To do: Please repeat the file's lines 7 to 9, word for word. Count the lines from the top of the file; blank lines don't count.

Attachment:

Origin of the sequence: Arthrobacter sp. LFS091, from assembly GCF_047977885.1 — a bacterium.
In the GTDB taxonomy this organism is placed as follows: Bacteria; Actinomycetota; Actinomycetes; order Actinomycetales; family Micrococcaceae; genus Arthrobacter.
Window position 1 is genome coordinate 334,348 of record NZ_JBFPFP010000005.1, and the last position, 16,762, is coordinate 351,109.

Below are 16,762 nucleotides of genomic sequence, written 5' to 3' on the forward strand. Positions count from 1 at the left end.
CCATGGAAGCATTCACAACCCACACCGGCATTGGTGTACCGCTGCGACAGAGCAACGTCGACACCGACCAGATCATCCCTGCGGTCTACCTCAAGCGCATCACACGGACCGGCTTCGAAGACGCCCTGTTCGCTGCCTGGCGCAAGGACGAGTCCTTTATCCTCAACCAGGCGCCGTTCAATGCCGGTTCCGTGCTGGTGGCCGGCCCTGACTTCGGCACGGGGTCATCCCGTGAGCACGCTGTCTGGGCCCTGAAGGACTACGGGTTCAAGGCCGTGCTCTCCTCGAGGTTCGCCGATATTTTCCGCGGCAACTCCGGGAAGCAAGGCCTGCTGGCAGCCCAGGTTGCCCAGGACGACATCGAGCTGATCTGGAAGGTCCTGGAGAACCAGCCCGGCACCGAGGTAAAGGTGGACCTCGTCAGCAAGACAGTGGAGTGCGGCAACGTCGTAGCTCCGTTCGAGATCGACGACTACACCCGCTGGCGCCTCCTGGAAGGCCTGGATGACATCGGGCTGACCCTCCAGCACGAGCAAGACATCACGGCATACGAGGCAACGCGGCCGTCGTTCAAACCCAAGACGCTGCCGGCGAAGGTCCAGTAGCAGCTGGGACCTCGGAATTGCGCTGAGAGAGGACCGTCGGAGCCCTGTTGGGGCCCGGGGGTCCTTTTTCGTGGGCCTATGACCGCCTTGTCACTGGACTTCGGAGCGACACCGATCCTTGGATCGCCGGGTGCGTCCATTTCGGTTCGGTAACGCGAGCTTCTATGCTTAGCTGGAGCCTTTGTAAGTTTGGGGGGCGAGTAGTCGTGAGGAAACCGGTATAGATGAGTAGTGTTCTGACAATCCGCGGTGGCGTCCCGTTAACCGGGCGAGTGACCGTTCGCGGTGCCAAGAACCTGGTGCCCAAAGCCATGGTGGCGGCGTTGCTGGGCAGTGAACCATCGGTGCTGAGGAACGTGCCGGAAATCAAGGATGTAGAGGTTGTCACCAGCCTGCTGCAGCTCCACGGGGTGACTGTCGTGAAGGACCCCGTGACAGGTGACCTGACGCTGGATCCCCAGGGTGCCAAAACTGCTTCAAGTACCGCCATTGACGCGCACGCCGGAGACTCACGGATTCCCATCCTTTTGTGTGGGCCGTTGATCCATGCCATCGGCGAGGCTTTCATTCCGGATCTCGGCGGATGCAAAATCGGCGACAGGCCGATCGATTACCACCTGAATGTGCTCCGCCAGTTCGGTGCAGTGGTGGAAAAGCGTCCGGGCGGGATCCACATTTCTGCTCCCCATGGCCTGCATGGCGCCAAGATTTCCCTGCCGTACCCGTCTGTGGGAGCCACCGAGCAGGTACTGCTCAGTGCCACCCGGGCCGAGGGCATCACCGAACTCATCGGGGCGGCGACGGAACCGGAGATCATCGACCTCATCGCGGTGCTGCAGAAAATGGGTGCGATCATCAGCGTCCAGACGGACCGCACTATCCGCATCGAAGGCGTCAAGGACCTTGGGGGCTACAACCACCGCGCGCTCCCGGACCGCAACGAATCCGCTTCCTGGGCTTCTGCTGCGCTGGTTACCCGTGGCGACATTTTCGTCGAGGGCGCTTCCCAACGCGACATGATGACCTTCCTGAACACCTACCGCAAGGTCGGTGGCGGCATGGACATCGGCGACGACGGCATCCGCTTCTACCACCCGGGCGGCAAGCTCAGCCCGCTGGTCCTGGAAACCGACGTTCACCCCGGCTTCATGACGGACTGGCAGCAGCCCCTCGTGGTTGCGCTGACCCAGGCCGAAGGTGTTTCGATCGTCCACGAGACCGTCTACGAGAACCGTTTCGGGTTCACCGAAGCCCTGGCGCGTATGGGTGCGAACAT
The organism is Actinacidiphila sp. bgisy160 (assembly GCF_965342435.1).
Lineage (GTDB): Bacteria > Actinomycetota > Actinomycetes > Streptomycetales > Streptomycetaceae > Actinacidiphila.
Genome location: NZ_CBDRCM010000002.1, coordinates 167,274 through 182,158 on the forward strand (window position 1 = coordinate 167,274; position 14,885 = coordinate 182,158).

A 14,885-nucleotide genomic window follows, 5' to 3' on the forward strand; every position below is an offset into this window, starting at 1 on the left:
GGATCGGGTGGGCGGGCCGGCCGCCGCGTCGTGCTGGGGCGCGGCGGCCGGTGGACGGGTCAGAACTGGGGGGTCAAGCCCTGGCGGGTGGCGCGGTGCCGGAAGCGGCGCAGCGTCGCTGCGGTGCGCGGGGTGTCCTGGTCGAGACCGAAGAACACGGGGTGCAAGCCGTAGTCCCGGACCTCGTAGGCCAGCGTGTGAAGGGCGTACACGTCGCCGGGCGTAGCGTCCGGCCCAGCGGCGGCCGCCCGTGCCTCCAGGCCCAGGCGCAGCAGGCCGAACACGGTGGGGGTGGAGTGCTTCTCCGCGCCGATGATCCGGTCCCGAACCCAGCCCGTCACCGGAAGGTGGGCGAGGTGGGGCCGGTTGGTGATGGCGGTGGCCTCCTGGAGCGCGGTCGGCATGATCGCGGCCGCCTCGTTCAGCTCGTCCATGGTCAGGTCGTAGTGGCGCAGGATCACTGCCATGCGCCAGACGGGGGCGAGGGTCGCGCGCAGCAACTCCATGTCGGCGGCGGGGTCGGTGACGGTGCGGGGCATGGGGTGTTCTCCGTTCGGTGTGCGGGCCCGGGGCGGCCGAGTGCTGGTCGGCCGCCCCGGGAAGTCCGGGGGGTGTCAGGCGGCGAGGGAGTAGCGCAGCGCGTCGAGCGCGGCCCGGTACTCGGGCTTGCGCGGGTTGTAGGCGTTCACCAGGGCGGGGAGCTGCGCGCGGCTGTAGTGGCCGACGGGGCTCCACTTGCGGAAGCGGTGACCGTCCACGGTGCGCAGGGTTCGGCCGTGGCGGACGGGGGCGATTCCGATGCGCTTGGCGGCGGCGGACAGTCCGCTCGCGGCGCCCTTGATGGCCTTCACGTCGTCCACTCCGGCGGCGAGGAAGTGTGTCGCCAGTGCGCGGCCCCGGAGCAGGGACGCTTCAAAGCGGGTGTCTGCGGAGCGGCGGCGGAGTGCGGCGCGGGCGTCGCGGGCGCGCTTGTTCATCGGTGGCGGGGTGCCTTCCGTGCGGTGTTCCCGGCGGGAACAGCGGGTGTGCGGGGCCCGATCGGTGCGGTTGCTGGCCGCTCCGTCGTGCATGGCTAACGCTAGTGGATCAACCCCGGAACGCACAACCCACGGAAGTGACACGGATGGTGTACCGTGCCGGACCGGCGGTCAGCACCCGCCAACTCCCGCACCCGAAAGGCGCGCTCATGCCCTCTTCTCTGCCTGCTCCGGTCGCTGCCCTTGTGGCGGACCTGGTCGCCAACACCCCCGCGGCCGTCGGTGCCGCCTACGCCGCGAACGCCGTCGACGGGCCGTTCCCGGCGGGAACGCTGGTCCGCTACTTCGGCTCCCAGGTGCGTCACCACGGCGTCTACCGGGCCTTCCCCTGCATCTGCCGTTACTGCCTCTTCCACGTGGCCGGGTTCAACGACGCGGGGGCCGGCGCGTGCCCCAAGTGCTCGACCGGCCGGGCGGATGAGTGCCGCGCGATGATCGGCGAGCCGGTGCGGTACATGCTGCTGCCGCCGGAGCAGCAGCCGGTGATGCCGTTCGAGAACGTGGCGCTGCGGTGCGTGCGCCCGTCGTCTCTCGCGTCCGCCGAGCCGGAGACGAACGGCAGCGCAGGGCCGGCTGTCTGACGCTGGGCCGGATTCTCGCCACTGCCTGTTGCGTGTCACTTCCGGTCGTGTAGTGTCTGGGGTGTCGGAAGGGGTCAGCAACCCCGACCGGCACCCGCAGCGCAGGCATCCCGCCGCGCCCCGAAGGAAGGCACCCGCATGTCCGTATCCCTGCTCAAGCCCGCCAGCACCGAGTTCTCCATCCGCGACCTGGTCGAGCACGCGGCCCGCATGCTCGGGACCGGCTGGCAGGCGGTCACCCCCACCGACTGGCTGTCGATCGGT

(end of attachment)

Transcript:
Lineage (GTDB): Bacteria > Actinomycetota > Actinomycetes > Streptomycetales > Streptomycetaceae > Actinacidiphila.
Genome location: NZ_CBDRCM010000002.1, coordinates 167,274 through 182,158 on the forward strand (window position 1 = coordinate 167,274; position 14,885 = coordinate 182,158).

A 14,885-nucleotide genomic window follows, 5' to 3' on the forward strand; every position below is an offset into this window, starting at 1 on the left: